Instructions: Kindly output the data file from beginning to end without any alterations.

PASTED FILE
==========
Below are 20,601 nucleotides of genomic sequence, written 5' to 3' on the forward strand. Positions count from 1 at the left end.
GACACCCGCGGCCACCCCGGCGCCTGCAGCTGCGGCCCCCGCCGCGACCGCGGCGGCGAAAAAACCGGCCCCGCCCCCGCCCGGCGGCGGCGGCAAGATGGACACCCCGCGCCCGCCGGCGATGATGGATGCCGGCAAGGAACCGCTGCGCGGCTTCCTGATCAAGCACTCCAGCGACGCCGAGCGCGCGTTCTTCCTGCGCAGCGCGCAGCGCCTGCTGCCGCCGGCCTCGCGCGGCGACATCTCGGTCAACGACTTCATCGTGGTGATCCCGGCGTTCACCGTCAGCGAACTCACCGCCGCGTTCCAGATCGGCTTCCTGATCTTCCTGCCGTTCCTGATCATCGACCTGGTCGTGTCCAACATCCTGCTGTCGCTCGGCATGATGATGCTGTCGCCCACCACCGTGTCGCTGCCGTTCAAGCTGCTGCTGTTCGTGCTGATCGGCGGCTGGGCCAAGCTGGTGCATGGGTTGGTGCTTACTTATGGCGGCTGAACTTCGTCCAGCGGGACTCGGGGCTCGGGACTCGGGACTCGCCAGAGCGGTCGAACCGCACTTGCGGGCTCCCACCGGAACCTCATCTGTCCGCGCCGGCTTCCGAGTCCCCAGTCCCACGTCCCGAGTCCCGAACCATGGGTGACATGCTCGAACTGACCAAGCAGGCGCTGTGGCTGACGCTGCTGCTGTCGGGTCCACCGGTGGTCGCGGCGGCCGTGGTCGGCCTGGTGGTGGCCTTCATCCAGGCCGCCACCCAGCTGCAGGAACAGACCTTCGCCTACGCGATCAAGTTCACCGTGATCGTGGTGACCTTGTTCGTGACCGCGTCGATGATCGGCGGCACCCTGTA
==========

Below are 20,601 nucleotides of genomic sequence, written 5' to 3' on the forward strand. Positions count from 1 at the left end.
GACACCCGCGGCCACCCCGGCGCCTGCAGCTGCGGCCCCCGCCGCGACCGCGGCGGCGAAAAAACCGGCCCCGCCCCCGCCCGGCGGCGGCGGCAAGATGGACACCCCGCGCCCGCCGGCGATGATGGATGCCGGCAAGGAACCGCTGCGCGGCTTCCTGATCAAGCACTCCAGCGACGCCGAGCGCGCGTTCTTCCTGCGCAGCGCGCAGCGCCTGCTGCCGCCGGCCTCGCGCGGCGACATCTCGGTCAACGACTTCATCGTGGTGATCCCGGCGTTCACCGTCAGCGAACTCACCGCCGCGTTCCAGATCGGCTTCCTGATCTTCCTGCCGTTCCTGATCATCGACCTGGTCGTGTCCAACATCCTGCTGTCGCTCGGCATGATGATGCTGTCGCCCACCACCGTGTCGCTGCCGTTCAAGCTGCTGCTGTTCGTGCTGATCGGCGGCTGGGCCAAGCTGGTGCATGGGTTGGTGCTTACTTATGGCGGCTGAACTTCGTCCAGCGGGACTCGGGGCTCGGGACTCGGGACTCGCCAGAGCGGTCGAACCGCACTTGCGGGCTCCCACCGGAACCTCATCTGTCCGCGCCGGCTTCCGAGTCCCCAGTCCCACGTCCCGAGTCCCGAACCATGGGTGACATGCTCGAACTGACCAAGCAGGCGCTGTGGCTGACGCTGCTGCTGTCGGGTCCACCGGTGGTCGCGGCGGCCGTGGTCGGCCTGGTGGTGGCCTTCATCCAGGCCGCCACCCAGCTGCAGGAACAGACCTTCGCCTACGCGATCAAGTTCACCGTGATCGTGGTGACCTTGTTCGTGACCGCGTCGATGATCGGCGGCACCCTGTA